[0047] Each single board computer 102 has a CPU (central processing unit) 122 thereon. A heat pipe 124 thermally couples the CPU 122 and cooling fins 126. The cooling fans 108 provide cooling airflow 128 over the cooling fins 126. FIG. 2 is an enlarged view of the single board computer 102 for use with the present invention. In a specific embodiment, a heat sink 202 is physically and thermally coupled to the CPU 122 mounted on the single board computer 102. The heat pipe 124 thermally couples the heat sink 202 and the cooling fins 126. An axis 204 of the heat pipe 124 is substantially normal to the cooling fins 126. The heat pipe 124 contains liquid coolant.

[0048] Heat dissipated by the CPU 122 travels through the heat sink 202, the heat pipe 124, and the cooling fins 126. The cooling fans 108 provide the cooling airflow 128 over the cooling fins 126 in air ducts 138. The cooling airflow 128 flows through the cooling fins 126 in a direction which is substantially parallel to the cooling fins 126. The cooling fins 126 are aligned within the air ducts 138 so that the forced cooling airflow by the cooling fans 107, 108 and 109 can efficiently remove heat from the cooling fins 126. The cooling fans 111 remove heat from other components, such as the single board computers 102, the network switch cards 106 a and 106 b, and the power supply 110. The air ducts 138 may be made from solid steal or aluminum plates. It is noted that the number of the cooling fans 107, 108 and 109 is not limited to three for each of the air ducts 138 as shown in FIG. 1.

[0049] Referring back to FIG. 1, nine of the single board computers 102 are mechanically and electrically connected to one of the single back planes 104 a, 104 b, 104 c and 104 d by nine card connectors 130. The two back planes 104 a and 104 b are mechanically and electrically connected to the network switch card 106 a by connectors 132 a and 132 b on opposite ends of the network switch card 106 a. Similarly, the two back planes 104 c and 104 d are mechanically and electrically connected to the network switch card 106 b by connectors 132 c and 132 d on opposite ends of the network switch card 106 b.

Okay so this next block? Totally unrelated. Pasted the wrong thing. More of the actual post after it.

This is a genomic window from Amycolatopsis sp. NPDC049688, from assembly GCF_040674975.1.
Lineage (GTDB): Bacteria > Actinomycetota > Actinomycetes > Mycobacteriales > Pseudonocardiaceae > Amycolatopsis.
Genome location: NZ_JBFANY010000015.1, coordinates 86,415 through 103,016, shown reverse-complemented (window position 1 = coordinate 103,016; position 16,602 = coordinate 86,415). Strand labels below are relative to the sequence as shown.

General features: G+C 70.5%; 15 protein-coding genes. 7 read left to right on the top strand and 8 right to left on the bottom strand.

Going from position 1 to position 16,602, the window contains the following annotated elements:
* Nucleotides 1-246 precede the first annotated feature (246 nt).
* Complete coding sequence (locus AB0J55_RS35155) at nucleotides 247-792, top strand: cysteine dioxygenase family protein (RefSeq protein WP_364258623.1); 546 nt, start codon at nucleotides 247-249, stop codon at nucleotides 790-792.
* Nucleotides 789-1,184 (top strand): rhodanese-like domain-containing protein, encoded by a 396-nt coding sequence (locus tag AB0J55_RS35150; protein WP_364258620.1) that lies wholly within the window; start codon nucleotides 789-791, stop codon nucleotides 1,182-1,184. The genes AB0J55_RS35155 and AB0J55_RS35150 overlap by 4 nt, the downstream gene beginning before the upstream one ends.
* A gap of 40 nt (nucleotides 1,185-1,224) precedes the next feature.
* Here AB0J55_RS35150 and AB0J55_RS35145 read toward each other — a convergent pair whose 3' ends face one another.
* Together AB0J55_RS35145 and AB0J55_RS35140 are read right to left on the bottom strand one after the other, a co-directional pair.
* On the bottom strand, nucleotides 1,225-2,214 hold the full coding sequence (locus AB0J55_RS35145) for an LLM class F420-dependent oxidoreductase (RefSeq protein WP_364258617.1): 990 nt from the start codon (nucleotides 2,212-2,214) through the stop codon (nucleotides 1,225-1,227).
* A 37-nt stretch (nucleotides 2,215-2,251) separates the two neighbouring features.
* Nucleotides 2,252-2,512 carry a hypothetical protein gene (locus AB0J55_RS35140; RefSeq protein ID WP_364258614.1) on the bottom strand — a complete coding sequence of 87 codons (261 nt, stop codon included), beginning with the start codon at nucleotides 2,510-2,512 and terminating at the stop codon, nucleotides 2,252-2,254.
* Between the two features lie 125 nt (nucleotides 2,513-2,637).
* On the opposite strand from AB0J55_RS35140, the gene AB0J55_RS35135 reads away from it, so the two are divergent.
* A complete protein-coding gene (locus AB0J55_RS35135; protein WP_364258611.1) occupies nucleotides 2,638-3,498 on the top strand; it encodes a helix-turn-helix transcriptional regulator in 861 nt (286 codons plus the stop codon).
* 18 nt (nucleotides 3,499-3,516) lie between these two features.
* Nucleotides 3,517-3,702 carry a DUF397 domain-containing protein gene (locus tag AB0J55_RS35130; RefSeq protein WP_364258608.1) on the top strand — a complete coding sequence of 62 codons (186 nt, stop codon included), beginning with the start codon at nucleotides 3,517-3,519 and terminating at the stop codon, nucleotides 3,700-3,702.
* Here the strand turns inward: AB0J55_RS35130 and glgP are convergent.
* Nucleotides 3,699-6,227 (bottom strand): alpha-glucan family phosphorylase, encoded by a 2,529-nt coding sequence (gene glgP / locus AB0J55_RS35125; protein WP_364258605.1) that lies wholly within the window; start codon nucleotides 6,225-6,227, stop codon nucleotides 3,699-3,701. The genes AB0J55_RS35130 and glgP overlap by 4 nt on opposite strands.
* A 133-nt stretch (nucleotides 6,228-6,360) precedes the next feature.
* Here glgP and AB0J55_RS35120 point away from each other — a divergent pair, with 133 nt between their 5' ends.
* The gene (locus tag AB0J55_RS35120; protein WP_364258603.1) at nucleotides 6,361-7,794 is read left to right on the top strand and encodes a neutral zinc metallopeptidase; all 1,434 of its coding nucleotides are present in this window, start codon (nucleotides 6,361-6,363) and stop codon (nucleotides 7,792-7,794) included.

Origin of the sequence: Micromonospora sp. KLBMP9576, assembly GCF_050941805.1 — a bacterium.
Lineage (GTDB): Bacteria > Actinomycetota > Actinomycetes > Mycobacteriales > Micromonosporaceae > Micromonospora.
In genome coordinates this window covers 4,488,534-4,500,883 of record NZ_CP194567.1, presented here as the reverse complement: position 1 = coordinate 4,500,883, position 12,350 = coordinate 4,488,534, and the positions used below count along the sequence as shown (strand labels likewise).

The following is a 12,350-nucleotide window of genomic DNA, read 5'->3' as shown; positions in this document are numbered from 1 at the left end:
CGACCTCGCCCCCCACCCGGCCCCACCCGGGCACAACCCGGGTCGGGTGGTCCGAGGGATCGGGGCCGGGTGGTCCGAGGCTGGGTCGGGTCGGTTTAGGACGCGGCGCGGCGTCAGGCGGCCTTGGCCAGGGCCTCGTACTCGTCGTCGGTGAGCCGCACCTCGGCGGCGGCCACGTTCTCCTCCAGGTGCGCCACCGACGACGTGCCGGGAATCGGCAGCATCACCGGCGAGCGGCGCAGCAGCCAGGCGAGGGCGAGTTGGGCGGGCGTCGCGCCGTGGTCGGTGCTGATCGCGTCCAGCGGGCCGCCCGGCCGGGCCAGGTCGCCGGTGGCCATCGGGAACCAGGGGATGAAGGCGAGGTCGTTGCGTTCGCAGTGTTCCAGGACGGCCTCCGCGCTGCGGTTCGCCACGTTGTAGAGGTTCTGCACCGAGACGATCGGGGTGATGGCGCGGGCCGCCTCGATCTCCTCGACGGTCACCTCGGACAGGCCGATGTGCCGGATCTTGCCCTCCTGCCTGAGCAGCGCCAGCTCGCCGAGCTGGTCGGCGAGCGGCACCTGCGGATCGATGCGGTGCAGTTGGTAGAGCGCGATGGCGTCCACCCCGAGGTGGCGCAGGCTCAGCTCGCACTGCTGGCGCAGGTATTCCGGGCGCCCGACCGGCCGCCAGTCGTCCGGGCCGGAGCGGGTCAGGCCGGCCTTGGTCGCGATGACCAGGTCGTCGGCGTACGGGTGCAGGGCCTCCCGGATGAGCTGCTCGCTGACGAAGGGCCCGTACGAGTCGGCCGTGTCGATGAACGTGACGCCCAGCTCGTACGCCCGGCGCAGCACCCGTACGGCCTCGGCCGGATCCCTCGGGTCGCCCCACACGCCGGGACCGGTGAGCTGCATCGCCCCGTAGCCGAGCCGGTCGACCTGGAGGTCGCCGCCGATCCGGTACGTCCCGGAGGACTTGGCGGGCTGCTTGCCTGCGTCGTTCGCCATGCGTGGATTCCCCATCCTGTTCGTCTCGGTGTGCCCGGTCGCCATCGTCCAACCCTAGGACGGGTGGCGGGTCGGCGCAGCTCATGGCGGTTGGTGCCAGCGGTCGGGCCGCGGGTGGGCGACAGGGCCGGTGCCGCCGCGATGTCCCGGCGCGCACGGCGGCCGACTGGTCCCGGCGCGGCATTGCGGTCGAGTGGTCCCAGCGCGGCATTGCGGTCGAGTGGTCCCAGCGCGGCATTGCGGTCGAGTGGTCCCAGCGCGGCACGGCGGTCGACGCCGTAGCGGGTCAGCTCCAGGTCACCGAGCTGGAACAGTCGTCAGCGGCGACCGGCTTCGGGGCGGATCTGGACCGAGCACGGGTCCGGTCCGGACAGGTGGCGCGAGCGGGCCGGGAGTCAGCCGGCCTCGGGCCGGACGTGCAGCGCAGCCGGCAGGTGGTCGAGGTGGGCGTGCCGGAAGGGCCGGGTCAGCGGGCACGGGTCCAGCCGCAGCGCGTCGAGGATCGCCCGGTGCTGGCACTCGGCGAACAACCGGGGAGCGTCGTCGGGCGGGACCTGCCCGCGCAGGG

[0050] The two network switch cards 106 a and 106 b are mechanically and electrically connected with each other by a connector 134. The single board computers 102 are substantially parallel to each other. The back planes 104 a, 104 b, 104 c and 104 d, and the network switch cards 106 a and 106 b are substantially on the same plane. Thus, in this embodiment, each of the single board computers 102 is perpendicular to the back planes 104 a, 104 b, 104 c and 104 d, and the network switch cards 106 a and 106 b. Since the single board computers 102, and the network switch cards 106 a and 106 b are attached to the back planes 104 a, 104 b, 104 c and 104 d by connectors, a user can easily attach and detach them for the purpose of diagnosis and maintenance, and for fitting the performance requirements.

[0051] The rear portion of the housing 112 encloses the power supply 110, and hard disks (HDDs) 136. The HDDs 136 may be connected to one or more SBCs 102 in the multi-server system of the invention for the purpose of SBC booting and local data storage. The external network ports 120 which may include connectors for 100Base-TX, and 1000Base-SX/LX/CX are provided on the front panel 114 for connections to external devices, such as the multi-server system of the invention, Intemet/Intranet routers, switches and file servers.

[0052]FIG. 3 is a perspective view of another configuration for a multi-server system 300 of the present invention. In the embodiment shown in FIG. 3, the single board computers 302 are substantially parallel to a network switch card 306. The single board computers 302 are mechanically and electrically connected to back planes 304 a and 304 b by connectors 330. The network switch card 306 is mechanically and electrically connected to the back planes 304 a and 304 b by connectors 332 a and 332 b. The airflow from the cooling fans 108 directly remove heat from each heat sink block mounted on the CPU of each single board computer 302. Although the embodiment of FIG. 3 does not include cooling fins attached to the single board computers 302, cooling fins may be thermally coupled to the CPUs of the single board computers 302 through the heat pipes as illustrated in FIG. 1.

[0053]FIG. 4 is a perspective view of a still another configuration for the multi-server system 300 of the present invention. The embodiment of the present invention shown in FIG. 4 utilizes back planes 404 a and 404 b on which the connectors 330 are symmetrically arranged with respect to the connectors 332 a and 332 b. Such an arrangement may be desirable where, for example, signal skew associated with individual bus lines on the back planes 404 a and 404 b is an issue.